Predictive Policing: Keeping Tabs on Society

November 5, 2015 | 23:19
Predictive Policing: Keeping Tabs on Society
Predictive Policing: Keeping Tabs on Society
Predictive policing systems combine sensor networks, big data and algorithms with the aim to predict and even prevent crime. But this type of pervasive surveillance raises concerns about privacy and profiling.

The ambition of the Dutch National Police (KLPD) is to realize a nation-wide sensor network that collects data on a vast scale both in the physical world and online. For its predictive policing ambition the KLPD received a nomination for the annual Big Brother Awards.

The aim of the sensor network is to greatly expand the police's observation capabilities. With the aid of algorithms to process the data, the network would be used for four types of observation:
  1. identifying people and objects;

  2. recognizing relationships between two or more people;

  3. recognizing unusual behavior and;

  4. intercepting communications.

Those are all procedures central to police work. The first three are probably practiced by police officers every day. However, today's limited resources force the police to focus on a small group of people: people suspected of having committed a crime. A nation-wide sensor network would remove that limitation and enable the police to observe everybody. Always.

Although such a network will have quite an impact on society, the KLPD did not see fit to share its ambition with the public. The vision described above was formulated in an internal document in 2011 [Dutch] but was not publicly known until it was leaked earlier this year.

Big Brother Awards

The Big Brother Awards (BBA) go to those who “have excelled in the violation of privacy”. BBA ceremonies are held in many countries including Germany, Finland and Austria. The Dutch edition is organized annually by Bits of Freedom, a digital rights organization. Competition for the BBA is murderous these days but planning an all-pervading snooping apparatus and being secret about it, gets you a spot with the final three.

The KLPD had to forgo the audience award, but it did receive the jury award. Jury member and journalist Bart de Koning said about predictive policing: “placing this method at the core of their practice, the police targets unusual behavior instead of criminal behavior. Either you walk in line or you fall victim to police scrutiny. If a civilian deviates from the norm he becomes suspect and becomes an at-risk citizen" De Koning based that remark on the work of criminologist Marc Schuilenburg.

De Koning then presented the Chief of Police of Amsterdam Pieter-Jaap Aalsberg with the BBA trophy. Aalsberg received a big applause from the audience for showing up to collect the prize. In his acceptance speech he said he was genuinely happy with the prize because he believed transparency and a public debate about predictive policing are necessary in a democracy.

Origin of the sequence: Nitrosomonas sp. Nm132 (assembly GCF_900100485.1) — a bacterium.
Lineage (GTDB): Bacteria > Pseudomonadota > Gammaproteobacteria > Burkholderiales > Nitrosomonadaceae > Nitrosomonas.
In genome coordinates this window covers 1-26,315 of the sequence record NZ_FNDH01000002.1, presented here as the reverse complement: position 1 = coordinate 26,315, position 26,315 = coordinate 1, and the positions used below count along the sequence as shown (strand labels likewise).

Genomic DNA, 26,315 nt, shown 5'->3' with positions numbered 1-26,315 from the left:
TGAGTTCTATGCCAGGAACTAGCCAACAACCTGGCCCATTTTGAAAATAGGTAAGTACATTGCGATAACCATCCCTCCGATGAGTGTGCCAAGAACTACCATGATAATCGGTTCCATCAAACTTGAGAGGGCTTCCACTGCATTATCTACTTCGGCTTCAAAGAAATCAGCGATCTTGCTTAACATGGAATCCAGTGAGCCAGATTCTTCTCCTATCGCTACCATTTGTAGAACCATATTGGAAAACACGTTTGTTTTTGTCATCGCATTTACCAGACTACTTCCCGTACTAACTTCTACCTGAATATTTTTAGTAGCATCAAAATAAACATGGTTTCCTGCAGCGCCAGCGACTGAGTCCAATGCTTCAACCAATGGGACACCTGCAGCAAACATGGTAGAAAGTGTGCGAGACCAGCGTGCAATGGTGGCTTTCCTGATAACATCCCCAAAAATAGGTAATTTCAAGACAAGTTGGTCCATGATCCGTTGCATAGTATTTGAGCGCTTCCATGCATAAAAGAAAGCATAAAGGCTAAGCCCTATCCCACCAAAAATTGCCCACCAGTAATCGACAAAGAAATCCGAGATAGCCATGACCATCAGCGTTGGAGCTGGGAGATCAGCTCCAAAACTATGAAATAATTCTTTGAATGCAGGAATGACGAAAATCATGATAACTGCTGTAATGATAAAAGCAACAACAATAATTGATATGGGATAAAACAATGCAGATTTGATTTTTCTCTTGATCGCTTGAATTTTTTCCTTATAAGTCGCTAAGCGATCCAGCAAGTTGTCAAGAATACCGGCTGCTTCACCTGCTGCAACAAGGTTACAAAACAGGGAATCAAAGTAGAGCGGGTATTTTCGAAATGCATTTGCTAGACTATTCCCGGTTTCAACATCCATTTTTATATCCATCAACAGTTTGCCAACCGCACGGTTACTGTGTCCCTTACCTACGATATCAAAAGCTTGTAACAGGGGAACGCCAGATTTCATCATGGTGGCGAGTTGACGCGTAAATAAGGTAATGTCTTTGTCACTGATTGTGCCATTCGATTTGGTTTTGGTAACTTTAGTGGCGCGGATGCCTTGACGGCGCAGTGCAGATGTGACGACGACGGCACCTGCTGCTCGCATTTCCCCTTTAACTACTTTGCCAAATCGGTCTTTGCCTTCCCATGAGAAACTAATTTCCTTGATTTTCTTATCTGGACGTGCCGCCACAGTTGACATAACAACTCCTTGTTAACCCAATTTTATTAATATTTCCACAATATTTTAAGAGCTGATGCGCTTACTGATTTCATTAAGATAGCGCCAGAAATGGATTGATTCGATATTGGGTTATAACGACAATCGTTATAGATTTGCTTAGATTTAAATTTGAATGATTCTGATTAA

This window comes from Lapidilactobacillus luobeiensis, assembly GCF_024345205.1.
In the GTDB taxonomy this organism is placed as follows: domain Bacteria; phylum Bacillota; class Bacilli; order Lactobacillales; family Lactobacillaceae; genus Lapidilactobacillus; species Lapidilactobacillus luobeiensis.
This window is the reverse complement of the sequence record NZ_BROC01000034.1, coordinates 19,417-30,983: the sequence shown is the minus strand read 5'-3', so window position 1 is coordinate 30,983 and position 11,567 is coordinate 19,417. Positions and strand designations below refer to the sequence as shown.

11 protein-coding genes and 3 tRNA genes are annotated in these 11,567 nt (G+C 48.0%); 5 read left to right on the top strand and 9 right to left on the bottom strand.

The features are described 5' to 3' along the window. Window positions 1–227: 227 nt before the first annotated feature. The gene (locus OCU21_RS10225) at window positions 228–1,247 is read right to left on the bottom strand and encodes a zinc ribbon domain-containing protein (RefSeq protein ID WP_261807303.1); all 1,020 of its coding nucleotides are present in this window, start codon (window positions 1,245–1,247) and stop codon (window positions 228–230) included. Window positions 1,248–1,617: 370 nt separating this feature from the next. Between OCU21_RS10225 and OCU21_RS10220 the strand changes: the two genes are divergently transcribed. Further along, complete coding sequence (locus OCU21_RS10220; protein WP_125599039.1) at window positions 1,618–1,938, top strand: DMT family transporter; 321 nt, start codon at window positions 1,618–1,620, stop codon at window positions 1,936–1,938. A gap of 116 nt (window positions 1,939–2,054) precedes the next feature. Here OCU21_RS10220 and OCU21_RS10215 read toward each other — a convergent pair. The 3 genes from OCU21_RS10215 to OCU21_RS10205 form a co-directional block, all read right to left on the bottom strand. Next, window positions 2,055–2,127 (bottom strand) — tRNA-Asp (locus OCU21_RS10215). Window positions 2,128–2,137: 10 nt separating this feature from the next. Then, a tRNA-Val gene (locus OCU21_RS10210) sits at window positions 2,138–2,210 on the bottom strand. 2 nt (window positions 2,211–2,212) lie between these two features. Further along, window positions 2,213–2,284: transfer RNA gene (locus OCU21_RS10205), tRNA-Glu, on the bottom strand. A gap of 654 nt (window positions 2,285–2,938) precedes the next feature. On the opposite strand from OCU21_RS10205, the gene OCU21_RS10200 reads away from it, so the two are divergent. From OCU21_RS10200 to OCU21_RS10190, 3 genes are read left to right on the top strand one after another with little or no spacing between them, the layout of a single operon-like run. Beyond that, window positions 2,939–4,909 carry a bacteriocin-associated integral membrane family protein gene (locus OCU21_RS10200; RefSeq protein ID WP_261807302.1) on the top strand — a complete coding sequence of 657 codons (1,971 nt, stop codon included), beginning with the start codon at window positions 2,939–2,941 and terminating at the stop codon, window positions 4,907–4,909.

“But”, he continued, “there are dilemma's. What if we can predict domestic abuse of children? Do we want to use the methodology for that? These are questions I struggle with as a policeman. I too am convinced that a society with maximal crime prevention is one that has a minimum of freedom. On the other hand, a society that does not take care of the most vulnerable of its members isn't a worthy democracy.”

Aalsberg recalled the film Minority Report in which a police officer is tasked with preventing murders by arresting killers before the deed is done. When the officer is predicted to become a murderer himzelf, he starts to doubt whether predictive policing is such a good idea. Aalsberg pointed out the police is still very far removed from a Minority Report level of predictive policing. At the moment the Amsterdam police is using data analyses to identify area's with an increased risk of burglaries. Sending out extra patrols to those areas has reduced break-ins with 20%, he said.

But the authors of the KLPD vision document do seem to have taken their cue from Minority Report. The authors state that the sensor network could be used to “predict occurrences in the near future” which would enable cops to “take action proactively”.

De Koning ended with the closing words that predictive policing is dependent on profiling. He recalled the case of Robert McDaniel from Chicago who was visited by a police commander to tell him he was being watched and better not commit any crimes. It turned out he was considered a risk and had been placed on a 'heat list', despite the fact he had committed no crime. Being a black man in a bad neighborhood an algorithm had spewed out his name. “It is really scary that someone who has done nothing wrong is labeled like that”, said De Koning. “You run the risk such harassment will push him over the edge because the label prevents him from getting a job.”

Image: Bart de Koning (left) and Pieter-Jaap Aalsberg
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